In our next article we will look at how we place God in a box Transformationally.

May 22, 2007

A couple of years ago I got thinking about the idea of putting God in a box. This is a charge people often level at conservative Christians and Reformed folk in particular. It is not unusual for us to hear that we seem to feel that we have got God figured out, stuffed and mounted on the wall. And to some extent this may be true. I began to write about this and soon came up with a short series of posts. I’ve been thinking about this again recently and wanted to take the opportunity to revisit this series, tear it apart and try to do it again. So over the next few days I want to talk about our propensity to put God in a box, see how this is happened and what we can do to escape this temptation. I hope you’ll find the series both interesting and useful.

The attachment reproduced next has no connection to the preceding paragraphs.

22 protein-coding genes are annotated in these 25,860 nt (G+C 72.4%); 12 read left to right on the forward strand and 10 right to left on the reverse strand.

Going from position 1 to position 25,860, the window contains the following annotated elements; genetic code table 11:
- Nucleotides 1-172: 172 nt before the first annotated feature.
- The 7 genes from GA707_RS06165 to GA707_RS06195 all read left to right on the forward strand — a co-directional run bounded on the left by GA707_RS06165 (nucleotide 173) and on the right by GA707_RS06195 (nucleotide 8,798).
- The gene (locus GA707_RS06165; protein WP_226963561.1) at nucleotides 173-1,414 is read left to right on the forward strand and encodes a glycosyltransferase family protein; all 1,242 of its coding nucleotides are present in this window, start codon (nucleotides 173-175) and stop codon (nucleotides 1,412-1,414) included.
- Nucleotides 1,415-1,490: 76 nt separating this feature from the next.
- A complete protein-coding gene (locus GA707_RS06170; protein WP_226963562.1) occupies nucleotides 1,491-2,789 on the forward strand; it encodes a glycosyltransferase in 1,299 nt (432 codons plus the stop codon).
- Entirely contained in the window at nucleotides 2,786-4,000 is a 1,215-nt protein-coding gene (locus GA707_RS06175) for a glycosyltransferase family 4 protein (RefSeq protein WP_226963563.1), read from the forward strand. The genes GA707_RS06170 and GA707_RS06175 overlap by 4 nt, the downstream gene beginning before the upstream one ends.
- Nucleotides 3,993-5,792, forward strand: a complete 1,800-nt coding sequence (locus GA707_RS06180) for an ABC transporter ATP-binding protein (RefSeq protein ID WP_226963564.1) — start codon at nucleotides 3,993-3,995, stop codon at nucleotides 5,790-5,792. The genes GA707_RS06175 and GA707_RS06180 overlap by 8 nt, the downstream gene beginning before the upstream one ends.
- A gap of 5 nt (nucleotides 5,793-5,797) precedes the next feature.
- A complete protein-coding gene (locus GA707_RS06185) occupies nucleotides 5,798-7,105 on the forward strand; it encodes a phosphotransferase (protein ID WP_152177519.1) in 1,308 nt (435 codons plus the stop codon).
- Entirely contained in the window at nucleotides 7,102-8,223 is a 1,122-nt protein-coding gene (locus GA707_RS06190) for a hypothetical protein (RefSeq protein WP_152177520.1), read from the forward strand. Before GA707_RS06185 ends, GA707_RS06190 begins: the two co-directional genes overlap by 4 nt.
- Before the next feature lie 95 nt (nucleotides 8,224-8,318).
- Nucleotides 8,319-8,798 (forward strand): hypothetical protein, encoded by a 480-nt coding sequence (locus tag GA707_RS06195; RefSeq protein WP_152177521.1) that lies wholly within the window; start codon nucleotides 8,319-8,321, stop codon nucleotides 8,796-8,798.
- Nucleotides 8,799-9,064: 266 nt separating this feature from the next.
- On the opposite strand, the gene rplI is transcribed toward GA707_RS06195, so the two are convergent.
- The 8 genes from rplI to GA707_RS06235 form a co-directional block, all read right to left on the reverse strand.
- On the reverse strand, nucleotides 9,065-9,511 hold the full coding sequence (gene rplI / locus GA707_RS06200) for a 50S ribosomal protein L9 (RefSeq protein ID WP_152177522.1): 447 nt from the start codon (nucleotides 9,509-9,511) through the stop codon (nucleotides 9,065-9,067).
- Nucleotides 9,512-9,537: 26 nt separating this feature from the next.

My family used to own a beautiful cottage in the woods near one of the most picturesque villages in Ontario. This village was once a center of commerce along the Rideau Lake system - a series of canals and both natural and artificial lakes that span the 200 kilometers between the cities of Kingston and Ottawa. The canal system was built in the early part of the nineteenth century to provide a quick avenue of travel should hostilities once again break out between the United States and Canada. Today it stands as a part of this nation’s history and as a peaceful and beautiful vacation destination.